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Quebec Cree and Innu leaders agree to reduce caribou harvest after summer wildfires

Quebec Cree leaders say they recognize the spiritual and cultural significance of the caribou hunt for the Innu, and have renewed their nation-to-nation hunting agreement with them for 2024. (Luc Gervais - image credit)
Quebec Cree leaders say they recognize the spiritual and cultural significance of the caribou hunt for the Innu, and have renewed their nation-to-nation hunting agreement with them for 2024. (Luc Gervais - image credit)

Quebec Cree and Innu leaders have agreed to reduce the number of caribou that Innu hunters are permitted to harvest this winter on the Cree of Chisasibi's traditional territory by nearly 85 per cent as the animals recover from summer wildfires.

For each of the last two years, the Cree have gifted the Innu the permission to harvest 300 caribou from the Leaf River herd on Cree traditional territory. The nation-to-nation agreement is called the Maamuu nisituhtimuwin/ Matinueu-mashinaikan atiku e uauinakanit, which translates to "mutual understanding."

The agreement for 2024 was renewed at a summit held in Chisasibi, Que. on Jan. 9 and 10, where Cree and Innu leaders decided to reduce the number of caribou that Innu hunters can harvest to 50.

Cree and Innu leaders attend a summit held in Chisasibi on January 9 and 10. One of the subjects discussed was a nation-to-nation agreement permitting Innu hunters to hunt caribou on Cree traditional territory.
Cree and Innu leaders attend a summit held in Chisasibi on January 9 and 10. One of the subjects discussed was a nation-to-nation agreement permitting Innu hunters to hunt caribou on Cree traditional territory.

Cree and Innu leaders attend a summit held in Chisasibi on January 9 and 10. One of the subjects discussed was a nation-to-nation agreement permitting Innu hunters to hunt caribou on Cree traditional territory. (Submitted by Grand Council of the Crees)

"The recommendation from our tallymen [Kiniwhapmakinch] emphasizes the importance of giving a voice to the caribou. With empathy and unity, we must offer the caribou the opportunity to recover and adapt, especially amid growing climate challenges," said Chief Daisy House, of the Cree community of Chisasibi in a release..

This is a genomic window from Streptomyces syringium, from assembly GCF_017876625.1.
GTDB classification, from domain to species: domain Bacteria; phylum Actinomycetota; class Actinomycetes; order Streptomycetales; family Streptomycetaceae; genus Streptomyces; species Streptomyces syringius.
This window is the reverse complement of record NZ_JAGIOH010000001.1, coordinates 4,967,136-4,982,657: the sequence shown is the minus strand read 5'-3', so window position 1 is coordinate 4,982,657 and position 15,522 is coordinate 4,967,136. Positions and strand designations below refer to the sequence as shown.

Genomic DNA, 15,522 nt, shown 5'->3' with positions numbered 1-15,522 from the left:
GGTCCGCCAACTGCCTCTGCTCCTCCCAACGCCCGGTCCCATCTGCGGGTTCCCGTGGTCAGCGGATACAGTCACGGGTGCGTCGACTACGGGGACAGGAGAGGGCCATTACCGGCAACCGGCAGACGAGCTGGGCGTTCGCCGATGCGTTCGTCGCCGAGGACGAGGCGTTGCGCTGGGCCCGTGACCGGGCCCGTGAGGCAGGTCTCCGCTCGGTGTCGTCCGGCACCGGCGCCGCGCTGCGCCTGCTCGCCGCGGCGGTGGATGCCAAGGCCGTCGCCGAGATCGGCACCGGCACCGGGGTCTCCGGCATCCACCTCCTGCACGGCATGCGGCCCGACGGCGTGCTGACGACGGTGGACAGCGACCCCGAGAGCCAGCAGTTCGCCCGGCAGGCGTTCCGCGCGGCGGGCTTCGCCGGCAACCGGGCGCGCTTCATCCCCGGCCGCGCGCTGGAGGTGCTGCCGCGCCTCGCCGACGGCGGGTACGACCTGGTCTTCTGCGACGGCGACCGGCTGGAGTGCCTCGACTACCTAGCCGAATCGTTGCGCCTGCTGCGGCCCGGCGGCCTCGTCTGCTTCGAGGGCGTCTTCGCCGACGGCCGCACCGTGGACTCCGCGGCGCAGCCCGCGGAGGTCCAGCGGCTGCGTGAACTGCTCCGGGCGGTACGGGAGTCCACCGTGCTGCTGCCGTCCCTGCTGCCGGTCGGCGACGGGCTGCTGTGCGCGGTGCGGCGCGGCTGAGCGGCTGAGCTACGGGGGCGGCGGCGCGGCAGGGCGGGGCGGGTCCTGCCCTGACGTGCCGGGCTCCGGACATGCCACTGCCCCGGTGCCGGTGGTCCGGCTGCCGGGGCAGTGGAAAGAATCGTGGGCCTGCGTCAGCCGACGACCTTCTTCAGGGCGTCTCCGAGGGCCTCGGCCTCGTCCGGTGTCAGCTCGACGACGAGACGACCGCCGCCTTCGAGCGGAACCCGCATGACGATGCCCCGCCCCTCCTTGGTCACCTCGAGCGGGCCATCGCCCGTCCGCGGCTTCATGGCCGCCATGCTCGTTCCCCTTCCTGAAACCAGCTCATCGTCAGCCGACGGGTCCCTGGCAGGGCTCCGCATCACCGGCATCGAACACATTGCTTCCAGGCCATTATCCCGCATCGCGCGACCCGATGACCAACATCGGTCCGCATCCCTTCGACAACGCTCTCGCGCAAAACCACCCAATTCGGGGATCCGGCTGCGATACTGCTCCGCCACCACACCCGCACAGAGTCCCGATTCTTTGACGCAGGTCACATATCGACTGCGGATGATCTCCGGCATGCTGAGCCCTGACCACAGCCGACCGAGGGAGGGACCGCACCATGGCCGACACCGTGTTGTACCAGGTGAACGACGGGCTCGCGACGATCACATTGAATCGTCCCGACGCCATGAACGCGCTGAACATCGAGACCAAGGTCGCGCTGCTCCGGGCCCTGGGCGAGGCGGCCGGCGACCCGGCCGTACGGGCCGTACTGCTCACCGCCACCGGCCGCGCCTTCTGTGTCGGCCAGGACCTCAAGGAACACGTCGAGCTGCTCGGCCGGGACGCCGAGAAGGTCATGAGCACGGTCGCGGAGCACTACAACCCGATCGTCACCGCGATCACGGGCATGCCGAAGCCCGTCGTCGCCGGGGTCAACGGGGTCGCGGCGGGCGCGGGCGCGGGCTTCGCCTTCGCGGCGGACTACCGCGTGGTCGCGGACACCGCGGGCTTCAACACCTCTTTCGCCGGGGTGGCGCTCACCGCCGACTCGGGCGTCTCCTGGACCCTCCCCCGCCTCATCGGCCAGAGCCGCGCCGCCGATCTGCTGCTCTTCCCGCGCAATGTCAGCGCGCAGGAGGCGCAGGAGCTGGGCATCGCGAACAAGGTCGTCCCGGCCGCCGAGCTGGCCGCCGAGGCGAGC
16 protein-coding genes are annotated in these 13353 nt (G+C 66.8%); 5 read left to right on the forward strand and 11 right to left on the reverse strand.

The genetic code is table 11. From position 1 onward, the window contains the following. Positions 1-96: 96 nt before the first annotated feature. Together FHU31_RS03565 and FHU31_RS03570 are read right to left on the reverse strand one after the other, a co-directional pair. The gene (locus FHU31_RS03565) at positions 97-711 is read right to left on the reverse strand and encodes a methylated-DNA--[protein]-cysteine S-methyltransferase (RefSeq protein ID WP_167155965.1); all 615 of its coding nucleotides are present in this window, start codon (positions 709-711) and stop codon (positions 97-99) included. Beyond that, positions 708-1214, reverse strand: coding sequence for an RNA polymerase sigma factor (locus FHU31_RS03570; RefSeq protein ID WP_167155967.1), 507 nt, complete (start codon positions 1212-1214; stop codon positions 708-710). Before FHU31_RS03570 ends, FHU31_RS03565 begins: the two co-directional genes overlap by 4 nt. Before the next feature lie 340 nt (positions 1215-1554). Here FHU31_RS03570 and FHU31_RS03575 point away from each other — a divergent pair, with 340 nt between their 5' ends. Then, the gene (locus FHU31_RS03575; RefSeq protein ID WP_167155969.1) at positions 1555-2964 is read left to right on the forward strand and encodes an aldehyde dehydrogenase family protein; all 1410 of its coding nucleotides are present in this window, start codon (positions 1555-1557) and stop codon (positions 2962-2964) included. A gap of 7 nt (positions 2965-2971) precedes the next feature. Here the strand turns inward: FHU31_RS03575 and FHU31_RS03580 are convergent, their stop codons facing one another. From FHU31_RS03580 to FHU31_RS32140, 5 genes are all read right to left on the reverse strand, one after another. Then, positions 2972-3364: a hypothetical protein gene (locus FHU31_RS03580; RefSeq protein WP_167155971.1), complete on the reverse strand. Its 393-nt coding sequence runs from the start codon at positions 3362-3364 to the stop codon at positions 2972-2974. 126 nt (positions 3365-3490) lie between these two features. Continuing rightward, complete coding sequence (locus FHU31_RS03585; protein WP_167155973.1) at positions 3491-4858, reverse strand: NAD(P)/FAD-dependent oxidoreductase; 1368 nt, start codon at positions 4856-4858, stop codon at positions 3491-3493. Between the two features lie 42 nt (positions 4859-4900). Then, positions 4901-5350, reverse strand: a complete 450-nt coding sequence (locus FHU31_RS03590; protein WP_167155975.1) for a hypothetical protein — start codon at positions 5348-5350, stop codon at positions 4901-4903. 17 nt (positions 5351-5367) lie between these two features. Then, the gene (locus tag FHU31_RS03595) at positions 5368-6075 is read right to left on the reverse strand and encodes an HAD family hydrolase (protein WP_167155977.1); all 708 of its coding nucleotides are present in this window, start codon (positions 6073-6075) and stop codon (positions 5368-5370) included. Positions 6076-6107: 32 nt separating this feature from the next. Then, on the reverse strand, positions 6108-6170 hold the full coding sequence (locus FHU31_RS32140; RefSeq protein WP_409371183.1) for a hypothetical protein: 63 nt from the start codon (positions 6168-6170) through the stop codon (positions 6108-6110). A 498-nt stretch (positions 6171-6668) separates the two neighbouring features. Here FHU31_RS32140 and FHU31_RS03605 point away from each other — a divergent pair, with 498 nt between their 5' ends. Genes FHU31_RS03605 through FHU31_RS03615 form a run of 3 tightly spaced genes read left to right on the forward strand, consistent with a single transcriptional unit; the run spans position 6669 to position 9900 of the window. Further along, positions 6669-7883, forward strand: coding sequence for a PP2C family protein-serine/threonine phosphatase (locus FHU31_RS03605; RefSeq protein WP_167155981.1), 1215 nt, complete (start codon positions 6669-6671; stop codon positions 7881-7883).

In Cree territory, traditional hunting grounds are organized under a trapline system, overseen by land stewards, or tallymen.

Knowledge transmission prioritized

House also said Cree leaders recognize "the vital role of the caribou for the Innu," and the spiritual and cultural significance of the hunt, adding that an effort will be made to prioritize elders and the transmission of hunting knowledge  to the younger generation in this year's reduced harvest.

"Both Nations acknowledge that the vulnerability of caribou could be exacerbated by the adverse effects on their habitats resulting from the devastating forest fires of 2023," House said.

Leaders also continued to discuss a management strategy for the George River and Leaf River caribou herds at the summit.

In 2017, representatives of Innu, Cree, Naskapi and Inuit signed an agreement to protect both the Leaf River and George River caribou herds as part of the Ungava Peninsula Caribou Aboriginal Round Table (UPCART).

Chief Mike McKenzie of the Innu community of Uashat Mak Mani-utenam said the nation-to-nation hunting agreement between the Cree and the Innu is a return to how things were done by ancestors.
Chief Mike McKenzie of the Innu community of Uashat Mak Mani-utenam said the nation-to-nation hunting agreement between the Cree and the Innu is a return to how things were done by ancestors.

Chief Mike McKenzie of the Innu community of Uashat Mak Mani-utenam said the nation-to-nation hunting agreement between the Cree and the Innu is a return to how things were done by ancestors. (Submitted by Grand Council of the Crees)

Chief Mike McKenzie of the Innu community of Uashat Mak Mani-utenam leads the caribou dossier for the Innu Nation.

He said the nation-to-nation relationship between the Cree and the Innu is a return to how things were done by ancestors.

"[This] reflects what we have always been, two sovereign nations on our territories. As our ancestors have always done and taught us, we demonstrate our values of mutual aid, sharing, and respect," McKenzie said in the release.

The latest data show the George River herd is critically endangered, with an estimated 7,200 caribou, according to a joint survey in July 2022, by the Governments of Newfoundland and Labrador, Quebec and Nunatsiavut. Overall, the population has declined by 11 per cent since 2020, and by more than 98 per cent since 2001.

The Leaf River herd, which is more common in Cree territory, is healthier at 190,000 animals, but still significantly down from its numbers in 2000, when the count was more than 600,000, according to the Cree Nation Government.